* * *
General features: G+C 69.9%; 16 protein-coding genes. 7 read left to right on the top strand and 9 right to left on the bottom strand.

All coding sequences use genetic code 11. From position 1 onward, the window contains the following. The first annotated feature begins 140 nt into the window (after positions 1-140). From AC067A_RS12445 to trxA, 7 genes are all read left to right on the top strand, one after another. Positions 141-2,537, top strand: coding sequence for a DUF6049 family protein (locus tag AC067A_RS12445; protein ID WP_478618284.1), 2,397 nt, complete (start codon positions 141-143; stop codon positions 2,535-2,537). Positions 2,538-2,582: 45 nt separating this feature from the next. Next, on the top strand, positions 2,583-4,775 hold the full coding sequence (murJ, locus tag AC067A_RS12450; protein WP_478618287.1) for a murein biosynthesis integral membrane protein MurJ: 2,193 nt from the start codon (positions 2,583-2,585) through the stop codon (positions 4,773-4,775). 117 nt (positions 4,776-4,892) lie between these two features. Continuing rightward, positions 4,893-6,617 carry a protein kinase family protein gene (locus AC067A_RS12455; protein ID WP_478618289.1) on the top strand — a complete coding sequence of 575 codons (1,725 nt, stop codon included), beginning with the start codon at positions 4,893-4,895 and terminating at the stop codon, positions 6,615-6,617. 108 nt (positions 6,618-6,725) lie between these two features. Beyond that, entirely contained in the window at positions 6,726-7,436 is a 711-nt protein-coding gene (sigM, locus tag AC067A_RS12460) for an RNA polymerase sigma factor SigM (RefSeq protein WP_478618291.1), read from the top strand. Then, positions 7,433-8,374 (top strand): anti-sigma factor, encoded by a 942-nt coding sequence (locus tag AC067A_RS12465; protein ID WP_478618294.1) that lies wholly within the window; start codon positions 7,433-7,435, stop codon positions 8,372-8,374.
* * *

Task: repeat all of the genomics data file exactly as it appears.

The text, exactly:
General features: G+C 69.9%; 16 protein-coding genes. 7 read left to right on the top strand and 9 right to left on the bottom strand.

All coding sequences use genetic code 11. From position 1 onward, the window contains the following. The first annotated feature begins 140 nt into the window (after positions 1-140). From AC067A_RS12445 to trxA, 7 genes are all read left to right on the top strand, one after another. Positions 141-2,537, top strand: coding sequence for a DUF6049 family protein (locus tag AC067A_RS12445; protein ID WP_478618284.1), 2,397 nt, complete (start codon positions 141-143; stop codon positions 2,535-2,537). Positions 2,538-2,582: 45 nt separating this feature from the next. Next, on the top strand, positions 2,583-4,775 hold the full coding sequence (murJ, locus tag AC067A_RS12450; protein WP_478618287.1) for a murein biosynthesis integral membrane protein MurJ: 2,193 nt from the start codon (positions 2,583-2,585) through the stop codon (positions 4,773-4,775). 117 nt (positions 4,776-4,892) lie between these two features. Continuing rightward, positions 4,893-6,617 carry a protein kinase family protein gene (locus AC067A_RS12455; protein ID WP_478618289.1) on the top strand — a complete coding sequence of 575 codons (1,725 nt, stop codon included), beginning with the start codon at positions 4,893-4,895 and terminating at the stop codon, positions 6,615-6,617. 108 nt (positions 6,618-6,725) lie between these two features. Beyond that, entirely contained in the window at positions 6,726-7,436 is a 711-nt protein-coding gene (sigM, locus tag AC067A_RS12460) for an RNA polymerase sigma factor SigM (RefSeq protein WP_478618291.1), read from the top strand. Then, positions 7,433-8,374 (top strand): anti-sigma factor, encoded by a 942-nt coding sequence (locus tag AC067A_RS12465; protein ID WP_478618294.1) that lies wholly within the window; start codon positions 7,433-7,435, stop codon positions 8,372-8,374.